The Problem of Evil

Written by Frank Jamerson.

One of the greatest weapons of atheists is the use of evil and suffering in the world. They argue that if God is good and loving He should purge evil and suffering from the human experience.

No doubt, many of us have grappled with this issue. Why did God allow Satan to enter the world? Why does He not get rid of him?

Arlie Hoover (a schoolmate of mine who later became a professor at Pepperdine University) wrote a book entitled, “The Case For Christian Theism,” in which he deals with these questions and I am quoting some of the statements that may be helpful.

In discussing hedonism (the belief that pleasure is the sole, or chief, good in life), he said: “Any world view that makes pleasure the supreme good will always judge a world of suffering like this one bad. If we start with a ‘playboy metaphysic,’ if we assume that existence is supposed to be an eternal picnic, we’ll never get to a solution of the problem of evil” (p. 249). It is not accurate to equate God with pleasure and therefore to conclude that if pain exists, God does not.

Atheism has no answer to the problem of evil and suffering. If nature is all there is, then the atheist should not be disturbed by evil because it is caused by the same blind chance that accounts for the universe. Why would an evolved animal worry about the problem of evil? The fact is that the atheist’s denial of God does not change the existence of evil and suffering. He has no explanation for its origin, and no solution to its existence.

The believer has some insight in the example of Jesus. “He suffered as much as any man yet he never pontificated on the problem. He never talked about the origins of evil. He never said that good men wouldn’t suffer. He refused to blame evil on the angels, on Adam, or even on the individual exclusively. He knew that suffering doesn’t always  improve  character.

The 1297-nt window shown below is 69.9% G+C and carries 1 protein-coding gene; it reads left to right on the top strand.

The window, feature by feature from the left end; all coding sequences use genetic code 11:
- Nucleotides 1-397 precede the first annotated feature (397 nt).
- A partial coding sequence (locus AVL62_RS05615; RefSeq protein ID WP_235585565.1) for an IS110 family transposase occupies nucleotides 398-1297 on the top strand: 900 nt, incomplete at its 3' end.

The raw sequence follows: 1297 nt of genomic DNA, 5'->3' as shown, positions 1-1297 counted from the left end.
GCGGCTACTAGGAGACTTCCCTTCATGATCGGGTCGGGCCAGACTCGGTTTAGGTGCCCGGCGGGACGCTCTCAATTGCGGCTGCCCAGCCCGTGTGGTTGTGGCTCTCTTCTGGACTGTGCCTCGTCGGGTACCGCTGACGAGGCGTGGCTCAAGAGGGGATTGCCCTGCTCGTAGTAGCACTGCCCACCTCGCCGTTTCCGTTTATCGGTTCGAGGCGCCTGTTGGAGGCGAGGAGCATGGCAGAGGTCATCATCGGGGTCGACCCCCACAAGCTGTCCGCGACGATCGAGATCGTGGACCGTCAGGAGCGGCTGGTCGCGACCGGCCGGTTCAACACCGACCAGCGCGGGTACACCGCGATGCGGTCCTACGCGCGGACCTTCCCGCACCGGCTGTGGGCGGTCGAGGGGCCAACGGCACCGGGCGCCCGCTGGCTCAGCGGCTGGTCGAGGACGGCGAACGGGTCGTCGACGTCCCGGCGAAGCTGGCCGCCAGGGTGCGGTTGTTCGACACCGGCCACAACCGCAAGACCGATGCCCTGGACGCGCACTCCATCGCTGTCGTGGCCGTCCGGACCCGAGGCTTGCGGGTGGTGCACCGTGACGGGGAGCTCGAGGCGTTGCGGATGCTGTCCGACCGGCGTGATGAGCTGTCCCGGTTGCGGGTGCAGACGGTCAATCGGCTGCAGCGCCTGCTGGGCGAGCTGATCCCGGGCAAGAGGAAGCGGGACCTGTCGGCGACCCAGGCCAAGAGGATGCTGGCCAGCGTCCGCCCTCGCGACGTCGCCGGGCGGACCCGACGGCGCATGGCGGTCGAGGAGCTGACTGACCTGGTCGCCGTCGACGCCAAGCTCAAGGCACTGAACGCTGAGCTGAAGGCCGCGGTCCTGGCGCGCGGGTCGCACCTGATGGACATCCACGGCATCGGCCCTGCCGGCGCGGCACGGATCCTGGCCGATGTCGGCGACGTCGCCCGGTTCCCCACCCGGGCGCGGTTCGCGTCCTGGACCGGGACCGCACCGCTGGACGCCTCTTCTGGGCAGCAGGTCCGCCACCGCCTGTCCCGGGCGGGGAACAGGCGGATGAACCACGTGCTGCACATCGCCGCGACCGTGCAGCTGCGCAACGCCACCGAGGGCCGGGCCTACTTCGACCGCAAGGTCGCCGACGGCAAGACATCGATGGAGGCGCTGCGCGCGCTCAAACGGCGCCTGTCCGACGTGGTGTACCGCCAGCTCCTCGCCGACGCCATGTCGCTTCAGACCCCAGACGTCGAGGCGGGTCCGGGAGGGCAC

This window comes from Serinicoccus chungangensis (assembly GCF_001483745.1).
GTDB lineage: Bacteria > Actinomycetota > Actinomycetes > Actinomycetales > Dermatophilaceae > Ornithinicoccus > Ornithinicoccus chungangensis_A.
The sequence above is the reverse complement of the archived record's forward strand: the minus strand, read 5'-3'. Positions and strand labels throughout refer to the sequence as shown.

To him, evil was the enemy, the strange, the mystery—and we must fight it. He loved God’s creation, but you’d never catch him saying, ’This is the best of all possible worlds’” (pg. 254,255).

Jesus helps us with the problem of evil by bringing God into His suffering creation. In Christ we see that love caused suffering. “If the cross of Christ became history’s finest example of self-giving love, how could suffering really contradict love?” (p. 256). Jesus did not seek the greatest pleasure in life, but the path of redemptive love. In Christ, we do not understand all about evil and suffering, but we do have a means of overcoming them. “Jesus helps, yes, but the problem still won’t go away. It stays with us Christians, chained to our ankles like an iron ball, a constant reminder that we don’t know everything in this life, that faith isn’t knowledge, that hope isn’t fruition. In the final analysis, you must chose to believe either that evil destroys God or that God will someday destroy evil” (p. 257). Pain and tragedy should cause us to realize our ignorance and weakness. It is only by faith in God that we can get a handle on the problem of evil and suffering. We look forward to the place where there is “no more death, nor sorrow, nor crying; and (where) there shall be no more pain, for the former things have passed away” (Rev. 21:4).

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